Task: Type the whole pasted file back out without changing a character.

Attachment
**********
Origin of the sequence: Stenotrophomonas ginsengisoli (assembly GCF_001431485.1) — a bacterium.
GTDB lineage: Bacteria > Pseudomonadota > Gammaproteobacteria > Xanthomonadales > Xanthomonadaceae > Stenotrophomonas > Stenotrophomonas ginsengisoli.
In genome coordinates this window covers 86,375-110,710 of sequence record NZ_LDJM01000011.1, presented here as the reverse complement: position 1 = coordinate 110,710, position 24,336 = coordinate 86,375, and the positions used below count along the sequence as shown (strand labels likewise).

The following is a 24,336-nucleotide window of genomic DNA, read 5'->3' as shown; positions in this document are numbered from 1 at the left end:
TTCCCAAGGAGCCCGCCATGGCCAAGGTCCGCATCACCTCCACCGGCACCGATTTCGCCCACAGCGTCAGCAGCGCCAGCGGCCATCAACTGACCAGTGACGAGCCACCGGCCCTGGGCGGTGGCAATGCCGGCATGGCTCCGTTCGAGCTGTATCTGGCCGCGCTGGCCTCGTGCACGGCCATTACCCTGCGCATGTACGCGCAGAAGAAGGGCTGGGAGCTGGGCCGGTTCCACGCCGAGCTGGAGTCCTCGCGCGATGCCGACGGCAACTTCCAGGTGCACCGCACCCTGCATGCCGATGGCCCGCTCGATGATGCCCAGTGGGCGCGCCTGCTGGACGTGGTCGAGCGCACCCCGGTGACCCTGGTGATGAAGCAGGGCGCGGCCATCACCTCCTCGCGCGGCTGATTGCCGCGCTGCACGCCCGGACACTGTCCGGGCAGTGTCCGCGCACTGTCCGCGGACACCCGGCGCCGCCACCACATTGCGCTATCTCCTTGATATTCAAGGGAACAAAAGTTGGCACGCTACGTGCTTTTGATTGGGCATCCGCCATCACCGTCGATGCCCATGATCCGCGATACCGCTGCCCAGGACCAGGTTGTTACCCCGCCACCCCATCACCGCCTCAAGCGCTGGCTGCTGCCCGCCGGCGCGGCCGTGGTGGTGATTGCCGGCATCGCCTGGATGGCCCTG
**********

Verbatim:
Origin of the sequence: Stenotrophomonas ginsengisoli (assembly GCF_001431485.1) — a bacterium.
GTDB lineage: Bacteria > Pseudomonadota > Gammaproteobacteria > Xanthomonadales > Xanthomonadaceae > Stenotrophomonas > Stenotrophomonas ginsengisoli.
In genome coordinates this window covers 86,375-110,710 of sequence record NZ_LDJM01000011.1, presented here as the reverse complement: position 1 = coordinate 110,710, position 24,336 = coordinate 86,375, and the positions used below count along the sequence as shown (strand labels likewise).

The following is a 24,336-nucleotide window of genomic DNA, read 5'->3' as shown; positions in this document are numbered from 1 at the left end:
TTCCCAAGGAGCCCGCCATGGCCAAGGTCCGCATCACCTCCACCGGCACCGATTTCGCCCACAGCGTCAGCAGCGCCAGCGGCCATCAACTGACCAGTGACGAGCCACCGGCCCTGGGCGGTGGCAATGCCGGCATGGCTCCGTTCGAGCTGTATCTGGCCGCGCTGGCCTCGTGCACGGCCATTACCCTGCGCATGTACGCGCAGAAGAAGGGCTGGGAGCTGGGCCGGTTCCACGCCGAGCTGGAGTCCTCGCGCGATGCCGACGGCAACTTCCAGGTGCACCGCACCCTGCATGCCGATGGCCCGCTCGATGATGCCCAGTGGGCGCGCCTGCTGGACGTGGTCGAGCGCACCCCGGTGACCCTGGTGATGAAGCAGGGCGCGGCCATCACCTCCTCGCGCGGCTGATTGCCGCGCTGCACGCCCGGACACTGTCCGGGCAGTGTCCGCGCACTGTCCGCGGACACCCGGCGCCGCCACCACATTGCGCTATCTCCTTGATATTCAAGGGAACAAAAGTTGGCACGCTACGTGCTTTTGATTGGGCATCCGCCATCACCGTCGATGCCCATGATCCGCGATACCGCTGCCCAGGACCAGGTTGTTACCCCGCCACCCCATCACCGCCTCAAGCGCTGGCTGCTGCCCGCCGGCGCGGCCGTGGTGGTGATTGCCGGCATCGCCTGGATGGCCCTG